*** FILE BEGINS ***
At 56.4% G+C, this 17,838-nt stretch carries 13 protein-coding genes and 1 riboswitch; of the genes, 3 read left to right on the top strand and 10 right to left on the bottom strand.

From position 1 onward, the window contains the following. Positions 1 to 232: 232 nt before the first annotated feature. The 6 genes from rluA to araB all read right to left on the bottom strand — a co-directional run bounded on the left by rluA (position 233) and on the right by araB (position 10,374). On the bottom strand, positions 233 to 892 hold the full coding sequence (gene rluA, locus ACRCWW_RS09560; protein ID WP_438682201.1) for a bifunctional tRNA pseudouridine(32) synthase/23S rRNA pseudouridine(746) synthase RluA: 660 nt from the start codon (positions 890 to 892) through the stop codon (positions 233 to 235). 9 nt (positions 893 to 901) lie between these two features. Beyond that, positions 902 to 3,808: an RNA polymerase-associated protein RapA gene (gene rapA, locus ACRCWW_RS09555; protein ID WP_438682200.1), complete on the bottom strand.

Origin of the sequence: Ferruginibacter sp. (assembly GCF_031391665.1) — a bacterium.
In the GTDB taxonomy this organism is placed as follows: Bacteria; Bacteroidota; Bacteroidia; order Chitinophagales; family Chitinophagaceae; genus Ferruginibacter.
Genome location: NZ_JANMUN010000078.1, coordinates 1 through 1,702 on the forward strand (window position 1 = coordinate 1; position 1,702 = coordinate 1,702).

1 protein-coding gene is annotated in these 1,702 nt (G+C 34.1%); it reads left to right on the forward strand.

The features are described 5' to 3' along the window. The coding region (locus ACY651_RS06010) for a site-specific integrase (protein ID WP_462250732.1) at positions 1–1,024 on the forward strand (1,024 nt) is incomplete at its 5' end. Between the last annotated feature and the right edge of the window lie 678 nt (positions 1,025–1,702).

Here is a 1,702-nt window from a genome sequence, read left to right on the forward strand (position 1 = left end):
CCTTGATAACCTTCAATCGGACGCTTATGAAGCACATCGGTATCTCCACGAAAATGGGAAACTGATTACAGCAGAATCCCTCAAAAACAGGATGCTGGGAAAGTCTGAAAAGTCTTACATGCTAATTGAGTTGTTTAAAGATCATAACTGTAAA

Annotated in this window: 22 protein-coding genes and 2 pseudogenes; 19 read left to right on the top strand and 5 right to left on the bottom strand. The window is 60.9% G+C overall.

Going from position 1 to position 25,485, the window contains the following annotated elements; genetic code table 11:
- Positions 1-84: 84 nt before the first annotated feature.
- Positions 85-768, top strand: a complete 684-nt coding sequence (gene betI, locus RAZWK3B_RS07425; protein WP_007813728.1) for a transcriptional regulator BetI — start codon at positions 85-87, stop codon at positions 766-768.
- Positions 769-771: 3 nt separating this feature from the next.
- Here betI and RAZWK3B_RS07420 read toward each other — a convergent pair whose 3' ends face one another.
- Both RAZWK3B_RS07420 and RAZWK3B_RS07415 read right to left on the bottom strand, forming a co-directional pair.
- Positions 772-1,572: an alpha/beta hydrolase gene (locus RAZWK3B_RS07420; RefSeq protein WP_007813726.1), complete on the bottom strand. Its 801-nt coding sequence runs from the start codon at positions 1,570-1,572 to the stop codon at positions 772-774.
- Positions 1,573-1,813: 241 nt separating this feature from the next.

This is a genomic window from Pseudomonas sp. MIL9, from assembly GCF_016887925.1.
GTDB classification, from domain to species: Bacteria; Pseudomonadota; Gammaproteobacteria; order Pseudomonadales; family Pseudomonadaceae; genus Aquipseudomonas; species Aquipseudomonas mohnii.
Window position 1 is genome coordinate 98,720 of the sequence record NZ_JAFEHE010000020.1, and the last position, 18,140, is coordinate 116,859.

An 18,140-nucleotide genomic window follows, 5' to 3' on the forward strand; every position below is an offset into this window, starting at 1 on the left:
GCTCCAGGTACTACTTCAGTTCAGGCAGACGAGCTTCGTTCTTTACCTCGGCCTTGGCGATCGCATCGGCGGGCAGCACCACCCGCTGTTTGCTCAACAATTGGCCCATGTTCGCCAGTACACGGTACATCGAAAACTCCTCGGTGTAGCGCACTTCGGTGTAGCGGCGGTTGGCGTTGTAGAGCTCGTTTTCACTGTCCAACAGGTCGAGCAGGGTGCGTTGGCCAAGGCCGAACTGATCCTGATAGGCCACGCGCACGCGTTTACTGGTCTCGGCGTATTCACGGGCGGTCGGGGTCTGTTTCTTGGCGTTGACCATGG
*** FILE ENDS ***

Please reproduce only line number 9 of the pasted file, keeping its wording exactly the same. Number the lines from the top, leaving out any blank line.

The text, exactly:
CCTTGATAACCTTCAATCGGACGCTTATGAAGCACATCGGTATCTCCACGAAAATGGGAAACTGATTACAGCAGAATCCCTCAAAAACAGGATGCTGGGAAAGTCTGAAAAGTCTTACATGCTAATTGAGTTGTTTAAAGATCATAACTGTAAA